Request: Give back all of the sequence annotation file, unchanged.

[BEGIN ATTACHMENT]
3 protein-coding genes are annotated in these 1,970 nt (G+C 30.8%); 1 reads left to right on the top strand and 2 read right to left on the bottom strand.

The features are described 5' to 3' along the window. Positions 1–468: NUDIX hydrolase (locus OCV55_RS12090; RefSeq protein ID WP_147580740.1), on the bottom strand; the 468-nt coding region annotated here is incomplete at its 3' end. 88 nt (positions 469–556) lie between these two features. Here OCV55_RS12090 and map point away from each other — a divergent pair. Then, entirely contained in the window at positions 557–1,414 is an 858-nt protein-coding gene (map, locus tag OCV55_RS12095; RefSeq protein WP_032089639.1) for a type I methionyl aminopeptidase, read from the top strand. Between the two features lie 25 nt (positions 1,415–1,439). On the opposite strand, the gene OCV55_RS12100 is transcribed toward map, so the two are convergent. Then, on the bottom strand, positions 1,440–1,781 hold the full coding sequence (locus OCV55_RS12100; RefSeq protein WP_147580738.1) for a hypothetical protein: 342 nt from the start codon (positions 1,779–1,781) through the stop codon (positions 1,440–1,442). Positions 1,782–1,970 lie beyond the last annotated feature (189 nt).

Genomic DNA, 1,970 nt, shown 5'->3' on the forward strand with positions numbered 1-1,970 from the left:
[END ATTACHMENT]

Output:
3 protein-coding genes are annotated in these 1,970 nt (G+C 30.8%); 1 reads left to right on the top strand and 2 read right to left on the bottom strand.

The features are described 5' to 3' along the window. Positions 1–468: NUDIX hydrolase (locus OCV55_RS12090; RefSeq protein ID WP_147580740.1), on the bottom strand; the 468-nt coding region annotated here is incomplete at its 3' end. 88 nt (positions 469–556) lie between these two features. Here OCV55_RS12090 and map point away from each other — a divergent pair. Then, entirely contained in the window at positions 557–1,414 is an 858-nt protein-coding gene (map, locus tag OCV55_RS12095; RefSeq protein WP_032089639.1) for a type I methionyl aminopeptidase, read from the top strand. Between the two features lie 25 nt (positions 1,415–1,439). On the opposite strand, the gene OCV55_RS12100 is transcribed toward map, so the two are convergent. Then, on the bottom strand, positions 1,440–1,781 hold the full coding sequence (locus OCV55_RS12100; RefSeq protein WP_147580738.1) for a hypothetical protein: 342 nt from the start codon (positions 1,779–1,781) through the stop codon (positions 1,440–1,442). Positions 1,782–1,970 lie beyond the last annotated feature (189 nt).

Genomic DNA, 1,970 nt, shown 5'->3' on the forward strand with positions numbered 1-1,970 from the left: